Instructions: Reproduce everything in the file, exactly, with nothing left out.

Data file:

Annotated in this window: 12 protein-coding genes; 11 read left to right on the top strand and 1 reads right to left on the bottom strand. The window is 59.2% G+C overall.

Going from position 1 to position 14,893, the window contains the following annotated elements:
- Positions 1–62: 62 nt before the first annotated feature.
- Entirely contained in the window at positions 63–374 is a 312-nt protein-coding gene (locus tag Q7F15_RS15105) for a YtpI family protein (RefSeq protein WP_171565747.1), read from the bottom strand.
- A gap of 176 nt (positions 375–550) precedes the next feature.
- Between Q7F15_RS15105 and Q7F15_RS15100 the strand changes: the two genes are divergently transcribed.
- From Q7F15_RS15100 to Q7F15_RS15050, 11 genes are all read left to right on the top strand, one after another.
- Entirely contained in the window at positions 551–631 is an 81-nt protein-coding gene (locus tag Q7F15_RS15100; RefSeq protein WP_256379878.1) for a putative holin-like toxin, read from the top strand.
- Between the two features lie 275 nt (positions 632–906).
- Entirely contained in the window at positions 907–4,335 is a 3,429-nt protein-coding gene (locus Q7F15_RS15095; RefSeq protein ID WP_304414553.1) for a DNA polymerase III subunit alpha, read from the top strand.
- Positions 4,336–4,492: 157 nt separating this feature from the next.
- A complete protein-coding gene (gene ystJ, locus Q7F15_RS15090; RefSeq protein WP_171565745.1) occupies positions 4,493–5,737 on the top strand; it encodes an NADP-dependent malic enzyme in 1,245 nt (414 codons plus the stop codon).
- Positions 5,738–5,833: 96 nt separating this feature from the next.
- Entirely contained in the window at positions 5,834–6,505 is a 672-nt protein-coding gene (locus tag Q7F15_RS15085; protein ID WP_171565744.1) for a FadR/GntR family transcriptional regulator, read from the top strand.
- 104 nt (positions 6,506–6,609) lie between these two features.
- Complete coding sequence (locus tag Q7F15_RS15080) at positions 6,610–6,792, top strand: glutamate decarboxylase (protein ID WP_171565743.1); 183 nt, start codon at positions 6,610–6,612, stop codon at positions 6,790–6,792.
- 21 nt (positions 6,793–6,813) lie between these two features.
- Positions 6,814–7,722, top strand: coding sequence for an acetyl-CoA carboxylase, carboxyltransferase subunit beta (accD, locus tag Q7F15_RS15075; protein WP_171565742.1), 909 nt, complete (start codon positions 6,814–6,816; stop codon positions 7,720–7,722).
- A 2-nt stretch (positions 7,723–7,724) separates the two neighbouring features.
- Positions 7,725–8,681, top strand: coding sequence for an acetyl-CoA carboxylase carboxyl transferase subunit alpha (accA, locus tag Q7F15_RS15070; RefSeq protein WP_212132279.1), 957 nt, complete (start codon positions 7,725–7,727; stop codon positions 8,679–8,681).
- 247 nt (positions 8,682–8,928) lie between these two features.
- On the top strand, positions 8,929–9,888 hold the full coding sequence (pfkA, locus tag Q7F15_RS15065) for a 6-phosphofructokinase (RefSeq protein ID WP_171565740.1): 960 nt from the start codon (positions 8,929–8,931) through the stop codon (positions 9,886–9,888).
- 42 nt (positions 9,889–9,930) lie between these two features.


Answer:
Annotated in this window: 12 protein-coding genes; 11 read left to right on the top strand and 1 reads right to left on the bottom strand. The window is 59.2% G+C overall.

Going from position 1 to position 14,893, the window contains the following annotated elements:
- Positions 1–62: 62 nt before the first annotated feature.
- Entirely contained in the window at positions 63–374 is a 312-nt protein-coding gene (locus tag Q7F15_RS15105) for a YtpI family protein (RefSeq protein WP_171565747.1), read from the bottom strand.
- A gap of 176 nt (positions 375–550) precedes the next feature.
- Between Q7F15_RS15105 and Q7F15_RS15100 the strand changes: the two genes are divergently transcribed.
- From Q7F15_RS15100 to Q7F15_RS15050, 11 genes are all read left to right on the top strand, one after another.
- Entirely contained in the window at positions 551–631 is an 81-nt protein-coding gene (locus tag Q7F15_RS15100; RefSeq protein WP_256379878.1) for a putative holin-like toxin, read from the top strand.
- Between the two features lie 275 nt (positions 632–906).
- Entirely contained in the window at positions 907–4,335 is a 3,429-nt protein-coding gene (locus Q7F15_RS15095; RefSeq protein ID WP_304414553.1) for a DNA polymerase III subunit alpha, read from the top strand.
- Positions 4,336–4,492: 157 nt separating this feature from the next.
- A complete protein-coding gene (gene ystJ, locus Q7F15_RS15090; RefSeq protein WP_171565745.1) occupies positions 4,493–5,737 on the top strand; it encodes an NADP-dependent malic enzyme in 1,245 nt (414 codons plus the stop codon).
- Positions 5,738–5,833: 96 nt separating this feature from the next.
- Entirely contained in the window at positions 5,834–6,505 is a 672-nt protein-coding gene (locus tag Q7F15_RS15085; protein ID WP_171565744.1) for a FadR/GntR family transcriptional regulator, read from the top strand.
- 104 nt (positions 6,506–6,609) lie between these two features.
- Complete coding sequence (locus tag Q7F15_RS15080) at positions 6,610–6,792, top strand: glutamate decarboxylase (protein ID WP_171565743.1); 183 nt, start codon at positions 6,610–6,612, stop codon at positions 6,790–6,792.
- 21 nt (positions 6,793–6,813) lie between these two features.
- Positions 6,814–7,722, top strand: coding sequence for an acetyl-CoA carboxylase, carboxyltransferase subunit beta (accD, locus tag Q7F15_RS15075; protein WP_171565742.1), 909 nt, complete (start codon positions 6,814–6,816; stop codon positions 7,720–7,722).
- A 2-nt stretch (positions 7,723–7,724) separates the two neighbouring features.
- Positions 7,725–8,681, top strand: coding sequence for an acetyl-CoA carboxylase carboxyl transferase subunit alpha (accA, locus tag Q7F15_RS15070; RefSeq protein WP_212132279.1), 957 nt, complete (start codon positions 7,725–7,727; stop codon positions 8,679–8,681).
- 247 nt (positions 8,682–8,928) lie between these two features.
- On the top strand, positions 8,929–9,888 hold the full coding sequence (pfkA, locus tag Q7F15_RS15065) for a 6-phosphofructokinase (RefSeq protein ID WP_171565740.1): 960 nt from the start codon (positions 8,929–8,931) through the stop codon (positions 9,886–9,888).
- 42 nt (positions 9,889–9,930) lie between these two features.